A Bath man has been left worried for his health and his house after repairs to a Bath bridge ten years ago caused water to run into his house ever since.
Casey Nolan has lived in the “toll house” at the end of the Widcombe footbridge by Bath Spa station for the last 20 years. Though the front door and top room of the house — where in once people would pay the ha’penny toll — is at bridge-level, most of the house is underneath the bridge.
The nineteenth century footbridge had been refurbished in 2013, creating a problem of rainwater pooling up on the bridge. Further works to fix this were carried out by Bath and North East Somerset Council in 2015, with a trench drain to stop the puddles cut into the bridge — which also forms Mr Nolan’s roof.
He said: “It was a quick fix.”
It was never waterproofed, he says, and patches of damp have appeared on the walls and ceiling of his living room directly under the drain. He added :“Those patches aren’t getting any smaller.”
Mr Nolan has been speaking to the council about the issue, but said: “I’m not being kept informed, hence my frustration.”
He added: “They have come up with a solution but everything’s gone quiet.”
Consultants WSP were paid almost £18,000 by the council to investigate the issue, and they recommend works the council could do to fix the issue — but that was now 18 months ago.
In the meantime, Mr Nolan is concerned both for the impact that the damp problem could have on his health, as well as for what it might mean for the structure of the house, being concerned that there may be more water damage on the masonry behind the drywall.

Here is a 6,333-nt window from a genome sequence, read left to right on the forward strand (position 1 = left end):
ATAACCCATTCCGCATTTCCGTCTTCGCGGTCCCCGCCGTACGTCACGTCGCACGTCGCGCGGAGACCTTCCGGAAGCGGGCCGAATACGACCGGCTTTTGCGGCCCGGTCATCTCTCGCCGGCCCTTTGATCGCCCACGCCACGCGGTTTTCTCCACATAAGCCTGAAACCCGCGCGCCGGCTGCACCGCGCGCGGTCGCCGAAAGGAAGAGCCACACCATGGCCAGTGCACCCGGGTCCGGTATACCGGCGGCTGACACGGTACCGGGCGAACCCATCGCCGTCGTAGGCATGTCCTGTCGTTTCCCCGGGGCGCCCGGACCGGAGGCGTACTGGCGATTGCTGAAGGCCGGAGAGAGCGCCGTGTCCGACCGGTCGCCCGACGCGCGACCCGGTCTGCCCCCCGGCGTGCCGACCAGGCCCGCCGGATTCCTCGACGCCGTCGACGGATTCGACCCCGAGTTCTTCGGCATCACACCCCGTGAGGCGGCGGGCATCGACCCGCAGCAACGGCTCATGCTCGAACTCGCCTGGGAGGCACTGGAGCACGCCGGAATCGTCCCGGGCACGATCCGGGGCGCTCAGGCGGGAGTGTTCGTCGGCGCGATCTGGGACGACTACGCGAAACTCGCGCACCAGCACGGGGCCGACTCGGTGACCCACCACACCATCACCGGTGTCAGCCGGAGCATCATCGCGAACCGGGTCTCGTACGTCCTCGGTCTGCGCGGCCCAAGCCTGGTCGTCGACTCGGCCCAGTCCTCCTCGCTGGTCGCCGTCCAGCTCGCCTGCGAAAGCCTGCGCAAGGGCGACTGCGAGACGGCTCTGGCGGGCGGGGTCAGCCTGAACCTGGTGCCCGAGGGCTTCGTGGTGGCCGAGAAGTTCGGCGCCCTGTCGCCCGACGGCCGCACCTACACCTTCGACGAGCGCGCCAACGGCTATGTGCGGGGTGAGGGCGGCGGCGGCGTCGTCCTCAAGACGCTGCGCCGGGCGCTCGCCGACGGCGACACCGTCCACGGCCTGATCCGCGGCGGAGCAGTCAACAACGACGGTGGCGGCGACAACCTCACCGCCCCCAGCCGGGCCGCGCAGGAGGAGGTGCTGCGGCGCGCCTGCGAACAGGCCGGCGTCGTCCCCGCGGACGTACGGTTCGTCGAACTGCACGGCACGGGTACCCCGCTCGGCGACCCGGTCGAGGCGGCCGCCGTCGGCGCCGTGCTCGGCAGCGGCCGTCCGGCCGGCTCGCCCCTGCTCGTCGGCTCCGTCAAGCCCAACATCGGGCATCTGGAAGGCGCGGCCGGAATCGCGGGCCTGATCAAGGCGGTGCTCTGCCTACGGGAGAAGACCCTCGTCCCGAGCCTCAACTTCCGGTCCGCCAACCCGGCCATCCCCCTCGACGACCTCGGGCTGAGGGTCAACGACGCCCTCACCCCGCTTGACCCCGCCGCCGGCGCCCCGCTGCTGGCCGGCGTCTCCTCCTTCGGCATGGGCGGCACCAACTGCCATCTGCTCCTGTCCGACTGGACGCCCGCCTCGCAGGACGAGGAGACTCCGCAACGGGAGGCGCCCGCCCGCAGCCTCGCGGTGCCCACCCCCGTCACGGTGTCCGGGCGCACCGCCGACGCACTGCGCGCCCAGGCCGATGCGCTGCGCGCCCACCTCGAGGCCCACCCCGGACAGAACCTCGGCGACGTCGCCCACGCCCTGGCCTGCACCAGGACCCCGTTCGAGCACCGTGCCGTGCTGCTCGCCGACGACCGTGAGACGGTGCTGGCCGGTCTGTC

Mr Nolan said: “When there’s really heavy rain I can hear it dripping.”
He added: “We don’t know what’s going on behind there and they seem reluctant to carry out those investigations.”
A survey of the house was carried out on April 14th but the council have said an asbestos survey needs to be carried out before they can look behind the drywall.
But Mr Nolan questioned why it was taking so long. He said :“They have considered the engineering side; they have not considered the human side.”
He added that he had been speaking to his ward councillor on Bath and North East Somerset Council, Alison Born, about the issue.
She said that she was aware of the issue and that various council departments were involved.
She said: “I have requested a meeting with those departments in early June so that I can better understand what actions need to be taken and by whom. I’m sure it’s in everyone’s interests that there is a proper understanding of what needs to be done and that the work is undertaken as soon as possible.
“I assume that it would be better for Casey [Nolan] if any work is done over the summer months.”
Mr Nolan said that the house had not been a “happy place” for him and he was keen to move, but said: “I have had an offer on the house but I can’t in good conscience sell it because I know there’s a problem.”
Mr Nolan has now submitted a complaint to the local government ombudsman.
LDRS, John Wimperis